Saying Goodbye is one of the hardest things to do. It evokes change and who likes change in their lifestyle? Not many people. To say Goodbye albeit for a short time pulls on the heartstrings and the knowledge that you won’t be part of that person’s life from a given moment can be very sad.
This month I’ve had to say Goodbye in three different scenarios, the first was a distance one, someone I know via my friendship with their son. It was a goodbye brought on by illness as they entered a care home and suffered dementia. The person who I knew was no longer there – however it was their son who I felt for most and my heart and prayers go out to.
The second Goodbye was for an uncle. He was a distance uncle and I have some faint but good childhood memories of times with him. He was a church goer however gave way to many decisions which involved cruelty and were unwise. Upon his death I do wonder when he meets God it’ll be a case of, “I never knew you. Away form me, you evildoers!” (Matthew 7:23)
The third Goodbye is for our friend, Guy Salmon, who was tragically and swiftly taken from us in a road traffic accident last week. In this the pain, was of shock, heart-filled grief for his family, questions of why now Lord, and seeing comfort from the whole Church family and the many people he touched in his lifetime. He was a man of faith, generosity and encouragement and I know the words he will hear are: “Well done, my good and faithful servant”.
Goodbye – Fabric of our lives
Saying Goodbye is part of the fabric of life but it is often quite a challenge. It raises many questions and brings us nearer to God or further away if Anger takes hold. For those who come nearer to God, his comfort comes alongside and helps the pain to disseminate. Great memories and goodness are left and a reminder that this life is temporary, a brief shot at witnessing well and serving God in all that we do.
There are many goodbye scenes in the Bible. Laban challenges Jacob in Genesis 31:26 and expresses his pain of not saying goodbye in the way he wanted. “You didn’t even let me kiss my grandchildren and my daughters goodbye.”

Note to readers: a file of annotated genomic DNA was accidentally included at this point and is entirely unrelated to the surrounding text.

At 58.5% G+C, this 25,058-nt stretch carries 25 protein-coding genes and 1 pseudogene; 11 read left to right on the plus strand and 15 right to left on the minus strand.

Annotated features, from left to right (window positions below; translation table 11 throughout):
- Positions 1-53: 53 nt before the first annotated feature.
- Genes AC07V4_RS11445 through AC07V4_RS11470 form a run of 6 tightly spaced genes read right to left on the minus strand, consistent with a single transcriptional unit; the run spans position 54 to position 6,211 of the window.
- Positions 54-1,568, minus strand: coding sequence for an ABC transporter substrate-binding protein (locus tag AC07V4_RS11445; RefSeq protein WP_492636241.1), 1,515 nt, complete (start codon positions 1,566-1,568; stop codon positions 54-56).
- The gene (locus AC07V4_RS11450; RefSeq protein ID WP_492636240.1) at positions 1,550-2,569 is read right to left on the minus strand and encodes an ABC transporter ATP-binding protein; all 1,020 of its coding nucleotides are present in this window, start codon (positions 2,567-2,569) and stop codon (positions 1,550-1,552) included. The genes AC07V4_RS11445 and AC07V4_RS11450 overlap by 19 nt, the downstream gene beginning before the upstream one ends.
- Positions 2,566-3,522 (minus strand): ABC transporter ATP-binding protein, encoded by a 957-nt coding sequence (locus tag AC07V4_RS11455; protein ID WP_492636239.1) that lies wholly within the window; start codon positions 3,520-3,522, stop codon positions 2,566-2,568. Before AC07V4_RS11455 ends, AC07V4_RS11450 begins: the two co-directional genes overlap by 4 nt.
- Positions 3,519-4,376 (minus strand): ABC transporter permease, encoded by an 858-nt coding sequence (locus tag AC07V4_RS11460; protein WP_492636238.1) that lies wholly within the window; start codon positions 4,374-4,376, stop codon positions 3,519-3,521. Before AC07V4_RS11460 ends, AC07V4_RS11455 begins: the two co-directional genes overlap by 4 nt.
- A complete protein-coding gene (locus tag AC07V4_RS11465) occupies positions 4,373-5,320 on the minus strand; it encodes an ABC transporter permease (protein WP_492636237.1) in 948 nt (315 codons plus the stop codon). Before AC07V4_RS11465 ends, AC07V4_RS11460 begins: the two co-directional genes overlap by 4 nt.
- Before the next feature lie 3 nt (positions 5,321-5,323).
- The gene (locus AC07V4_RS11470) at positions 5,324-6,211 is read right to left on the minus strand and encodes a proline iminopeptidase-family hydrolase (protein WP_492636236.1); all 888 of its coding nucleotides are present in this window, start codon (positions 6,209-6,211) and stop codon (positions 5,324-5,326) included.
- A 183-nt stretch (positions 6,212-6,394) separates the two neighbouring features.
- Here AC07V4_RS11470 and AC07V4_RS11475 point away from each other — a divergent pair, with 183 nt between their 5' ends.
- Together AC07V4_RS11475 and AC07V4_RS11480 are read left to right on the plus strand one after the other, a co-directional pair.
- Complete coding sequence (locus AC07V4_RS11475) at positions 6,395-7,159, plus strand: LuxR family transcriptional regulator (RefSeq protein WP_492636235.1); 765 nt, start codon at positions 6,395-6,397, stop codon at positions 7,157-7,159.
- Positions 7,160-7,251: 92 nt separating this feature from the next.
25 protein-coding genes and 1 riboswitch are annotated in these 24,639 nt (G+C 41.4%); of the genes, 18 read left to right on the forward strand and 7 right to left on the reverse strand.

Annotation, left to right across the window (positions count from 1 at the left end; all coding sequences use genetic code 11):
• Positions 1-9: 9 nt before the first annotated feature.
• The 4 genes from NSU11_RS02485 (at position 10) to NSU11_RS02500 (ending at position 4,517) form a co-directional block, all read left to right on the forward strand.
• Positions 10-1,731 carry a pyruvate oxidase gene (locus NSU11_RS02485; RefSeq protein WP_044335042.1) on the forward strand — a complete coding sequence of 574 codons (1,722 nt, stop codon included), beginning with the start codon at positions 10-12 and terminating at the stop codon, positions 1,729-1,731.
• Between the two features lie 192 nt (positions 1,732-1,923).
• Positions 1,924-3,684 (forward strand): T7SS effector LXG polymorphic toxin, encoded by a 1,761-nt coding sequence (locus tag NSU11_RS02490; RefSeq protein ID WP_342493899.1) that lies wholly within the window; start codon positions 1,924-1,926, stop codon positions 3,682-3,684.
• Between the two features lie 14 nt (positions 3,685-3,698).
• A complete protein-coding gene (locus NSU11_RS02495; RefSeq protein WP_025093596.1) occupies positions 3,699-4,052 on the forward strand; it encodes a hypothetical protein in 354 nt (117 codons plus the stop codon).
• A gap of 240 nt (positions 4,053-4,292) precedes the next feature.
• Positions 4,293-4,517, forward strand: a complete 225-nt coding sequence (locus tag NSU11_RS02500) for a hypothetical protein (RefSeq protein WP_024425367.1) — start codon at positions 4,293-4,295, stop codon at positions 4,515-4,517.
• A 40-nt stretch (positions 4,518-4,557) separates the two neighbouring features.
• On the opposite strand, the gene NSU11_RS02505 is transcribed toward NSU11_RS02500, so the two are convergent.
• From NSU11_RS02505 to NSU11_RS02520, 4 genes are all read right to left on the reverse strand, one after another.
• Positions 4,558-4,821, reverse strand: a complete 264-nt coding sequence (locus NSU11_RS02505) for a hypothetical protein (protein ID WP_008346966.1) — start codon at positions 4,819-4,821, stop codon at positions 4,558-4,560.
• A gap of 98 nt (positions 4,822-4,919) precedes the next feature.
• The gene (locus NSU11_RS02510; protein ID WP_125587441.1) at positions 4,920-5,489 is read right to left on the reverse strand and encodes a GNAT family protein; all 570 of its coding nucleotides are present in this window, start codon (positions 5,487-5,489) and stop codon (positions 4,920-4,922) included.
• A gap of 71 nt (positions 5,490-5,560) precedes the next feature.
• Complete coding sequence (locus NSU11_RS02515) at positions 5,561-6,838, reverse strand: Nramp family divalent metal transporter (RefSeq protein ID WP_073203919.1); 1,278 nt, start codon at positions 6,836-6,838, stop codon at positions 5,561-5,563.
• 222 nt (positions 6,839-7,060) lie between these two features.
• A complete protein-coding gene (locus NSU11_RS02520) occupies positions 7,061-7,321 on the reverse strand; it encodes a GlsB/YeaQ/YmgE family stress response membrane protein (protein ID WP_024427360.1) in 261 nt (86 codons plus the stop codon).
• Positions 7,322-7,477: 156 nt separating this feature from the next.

Orpah and Ruth say goodbye to Naomi (Ruth 1:14). Orpah leaves but Ruth finds the separation too painful and so clings and stays with Naomi.
Elisha begged Elijah to say goodbye to his father and mother before accompanying Elijah (1 Kings 19:20).
Jesus says Goodbye to his disciples in the last supper and his final goodbyes of prayers for himself, his disciples and future believers were given in the Garden later (John 16).
Our own Goodbyes have to come although we never know when our time is over, and if there will be time for Goodbyes to our loved ones. It raises many questions and brings us nearer to God or further away if anger takes hold. For those who come nearer to God, his comfort comes alongside and helps the pain to disseminate. Great memories and goodness are left and a reminder that this life is temporary, a brief shot at witnessing well and serving God in all that we do.
The ending of the poem by Gerald H Twombly, entitle The Dash, says:
I thought while looking on that stone,
The name, the dates, the dash that shown,
What impact will my work, the sum,
Will eternity be richer when my life is done?
Make Your Time Matter
So it is left for you and me to make our time here on earth matter. There is no point of regretting what we didn’t do, who we didn’t love or had planned to do. In all that we do, be joyous, grateful and thankful whenever possible and be a true and genuine son or daughter of God before we too have to say Goodbye.
Remember that when this goodbye comes it will also be a hello to seeing God face to face – so in the darkness of an ending comes the light of a new beginning.
But God said to him, “You fool! You will die this very night.
Then who will get everything you worked for?”
Luke 12:20 (NLT)
Listen to the Broadcast – Saying a Good Goodbye here or click on the picture below
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